Who wouldn’t want every single visitor to their website to make a purchase (or three), before they leave? Unfortunately, in the real world, we know average website conversion rates hover between 2 and 10% depending on the industry and how efficiently the site is being run.
But it doesn’t always have to be that way. The leaders in each industry have a significantly higher conversion rate, thanks to a combination of factors, often including an optimized website and a pro-customer orientation. Even if you cannot match the deep pockets or the brand equity of an Amazon, eBay, or Zappos, you can definitely try to beat them at those aspects of conversions which are entirely in your hands and free (or inexpensive) to boot.
Let’s take a look at some simple tricks that youcan use right now to boost your website conversions:
1. Design and UX
The web is flooded with advice on great design and smooth user experience (UX) for website owners. You may have read about these a lot of times, but in the interest of covering all bases with conversion optimization, here goes:
a. Colors and Contrast
Use colors to your advantage. Pick a color palette for your site and stick to it. Splashing color arbitrarily not only kills your site’s aesthetics, it also does nothing to focus the user’s attention on the most important thing on the page. Use contrasting colors, ample white space and at least a rudimentary understanding of color theory to guide your users towards your Call to Action.
b. Richer Images, Allow Zoom, Video if Possible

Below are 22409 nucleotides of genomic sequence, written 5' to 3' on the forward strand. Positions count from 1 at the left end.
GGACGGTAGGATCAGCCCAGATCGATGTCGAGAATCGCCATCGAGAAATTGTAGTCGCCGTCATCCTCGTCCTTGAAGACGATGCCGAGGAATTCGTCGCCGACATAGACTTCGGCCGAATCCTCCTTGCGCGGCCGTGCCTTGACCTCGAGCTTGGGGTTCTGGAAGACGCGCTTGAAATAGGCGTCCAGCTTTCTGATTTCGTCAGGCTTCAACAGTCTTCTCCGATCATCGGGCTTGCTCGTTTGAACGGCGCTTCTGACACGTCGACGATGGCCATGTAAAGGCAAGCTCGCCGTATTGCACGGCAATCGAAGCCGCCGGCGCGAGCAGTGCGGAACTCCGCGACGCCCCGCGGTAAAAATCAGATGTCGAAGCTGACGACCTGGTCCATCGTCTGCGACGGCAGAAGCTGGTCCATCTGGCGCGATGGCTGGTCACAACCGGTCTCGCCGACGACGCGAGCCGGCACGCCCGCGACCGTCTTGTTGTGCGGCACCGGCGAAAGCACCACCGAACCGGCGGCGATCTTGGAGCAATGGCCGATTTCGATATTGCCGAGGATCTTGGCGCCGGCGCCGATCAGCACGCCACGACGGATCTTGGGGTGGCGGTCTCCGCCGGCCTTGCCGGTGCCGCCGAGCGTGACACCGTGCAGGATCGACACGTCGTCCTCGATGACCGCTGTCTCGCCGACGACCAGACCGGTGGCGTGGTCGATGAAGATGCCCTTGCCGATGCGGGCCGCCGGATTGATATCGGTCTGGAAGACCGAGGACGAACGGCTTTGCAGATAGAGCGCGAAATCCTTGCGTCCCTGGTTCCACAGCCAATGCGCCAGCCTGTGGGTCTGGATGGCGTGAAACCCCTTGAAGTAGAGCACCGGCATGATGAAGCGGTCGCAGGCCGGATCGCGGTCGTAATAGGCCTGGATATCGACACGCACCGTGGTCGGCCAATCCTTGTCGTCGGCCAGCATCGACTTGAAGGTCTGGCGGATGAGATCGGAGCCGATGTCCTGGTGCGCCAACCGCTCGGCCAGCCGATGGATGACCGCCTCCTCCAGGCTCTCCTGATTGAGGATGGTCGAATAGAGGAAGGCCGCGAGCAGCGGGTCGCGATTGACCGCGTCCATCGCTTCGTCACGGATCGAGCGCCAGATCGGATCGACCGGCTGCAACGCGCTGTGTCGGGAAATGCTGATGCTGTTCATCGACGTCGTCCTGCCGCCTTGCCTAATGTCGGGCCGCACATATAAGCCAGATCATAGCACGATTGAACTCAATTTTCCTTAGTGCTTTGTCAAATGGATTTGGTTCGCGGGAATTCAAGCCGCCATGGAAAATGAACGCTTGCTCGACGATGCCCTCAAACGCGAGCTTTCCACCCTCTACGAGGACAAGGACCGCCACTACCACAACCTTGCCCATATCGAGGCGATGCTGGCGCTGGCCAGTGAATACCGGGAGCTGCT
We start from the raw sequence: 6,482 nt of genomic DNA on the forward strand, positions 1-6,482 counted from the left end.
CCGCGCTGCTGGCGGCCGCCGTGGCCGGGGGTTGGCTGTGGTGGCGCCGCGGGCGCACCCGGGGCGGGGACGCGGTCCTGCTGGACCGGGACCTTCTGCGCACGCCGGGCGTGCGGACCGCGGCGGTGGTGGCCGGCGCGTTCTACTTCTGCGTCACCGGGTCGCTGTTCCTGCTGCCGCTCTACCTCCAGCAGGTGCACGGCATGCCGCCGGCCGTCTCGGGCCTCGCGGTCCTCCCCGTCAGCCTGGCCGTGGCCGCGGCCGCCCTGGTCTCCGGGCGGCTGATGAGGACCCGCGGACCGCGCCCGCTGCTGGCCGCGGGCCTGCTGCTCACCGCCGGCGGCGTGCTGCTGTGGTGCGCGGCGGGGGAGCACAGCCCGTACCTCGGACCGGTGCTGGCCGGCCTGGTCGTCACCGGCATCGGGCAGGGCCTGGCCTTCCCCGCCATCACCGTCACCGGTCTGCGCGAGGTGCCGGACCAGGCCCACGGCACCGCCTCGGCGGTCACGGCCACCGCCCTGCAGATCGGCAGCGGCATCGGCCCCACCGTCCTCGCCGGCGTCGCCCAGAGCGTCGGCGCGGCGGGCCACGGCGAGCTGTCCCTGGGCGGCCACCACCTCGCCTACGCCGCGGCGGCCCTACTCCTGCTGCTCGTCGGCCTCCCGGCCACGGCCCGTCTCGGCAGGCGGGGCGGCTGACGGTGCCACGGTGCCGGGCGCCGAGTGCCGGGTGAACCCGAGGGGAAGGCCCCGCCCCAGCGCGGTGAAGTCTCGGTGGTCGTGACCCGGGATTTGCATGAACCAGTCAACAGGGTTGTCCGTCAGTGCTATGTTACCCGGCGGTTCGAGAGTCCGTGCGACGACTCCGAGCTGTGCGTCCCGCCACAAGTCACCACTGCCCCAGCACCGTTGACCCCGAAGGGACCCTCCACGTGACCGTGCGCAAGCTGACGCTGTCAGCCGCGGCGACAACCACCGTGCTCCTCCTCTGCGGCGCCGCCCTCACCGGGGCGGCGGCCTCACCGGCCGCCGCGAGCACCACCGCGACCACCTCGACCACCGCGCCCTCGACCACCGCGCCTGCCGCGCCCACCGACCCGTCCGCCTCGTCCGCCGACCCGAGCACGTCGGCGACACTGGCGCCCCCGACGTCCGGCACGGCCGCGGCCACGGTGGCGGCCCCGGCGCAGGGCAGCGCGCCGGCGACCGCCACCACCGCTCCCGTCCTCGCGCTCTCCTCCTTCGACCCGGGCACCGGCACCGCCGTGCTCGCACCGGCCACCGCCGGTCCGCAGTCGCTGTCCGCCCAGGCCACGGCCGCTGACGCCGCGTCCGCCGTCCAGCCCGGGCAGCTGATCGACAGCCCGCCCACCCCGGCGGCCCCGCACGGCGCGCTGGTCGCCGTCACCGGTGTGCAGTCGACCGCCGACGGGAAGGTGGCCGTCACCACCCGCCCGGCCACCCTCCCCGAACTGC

Rich, well-shot images instantly liven up any site and add character to your brand. Avoid using the same stock photos that one finds at every corner of the web, try to pick custom shots to give your site an exclusive look. Most importantly, make sure your product images are large, clear, and offer views from different angles. A customer who makes a purchase on the internet is usually unable to touch and feel the product before putting down money for it. Allow them to make a more informed decision with stunning product shots that can be zoomed in to view minute details.
Amazon offers detailed product images and a video to give a more ‘in-store’ feel to shopping fashion:
Google, with its simple search bar and minimal buttons, would probably be one of the fastest websites in the world, right? Wrong. Alexa.com pegs Google as an ‘Average Speed’ site which takes about 1.87 seconds to load.
Yes, you read right; 1.87 seconds is average. To prevent your customers from dropping off your site out of sheer boredom, try to keep it running as fast as you can manage.
You need to strike a balance between high quality images that render well and web-optimized images that take minimal space on your server and load quickly. Another simple and often free fix is to use a caching tool. This saves the latest version of your webpage on the server and loads this page super quick when a user tries to access your website. If reducing the size of your site is beyond your control, you can opt for a content delivery network like Amazon Cloud Services to speed up your site.
3. One CTA Per Page, Clear Message Construction
Studies show readership drops drastically after the first few sentences of your message. This means that most users will read your headline and maybe the first paragraph. In fact, 38 percent might not read anything at all.
Your headline has to be clear, succinct, and catchy enough to grab eyeballs. The content on the page should help the customer understand your company in one quick glance. Create a sense of urgency through your copy that makes a user not want to miss out on a limited opportunity. While crafting your message, think what 30 second elevator pitch you’d give a millionaire venture capitalist and then proceed.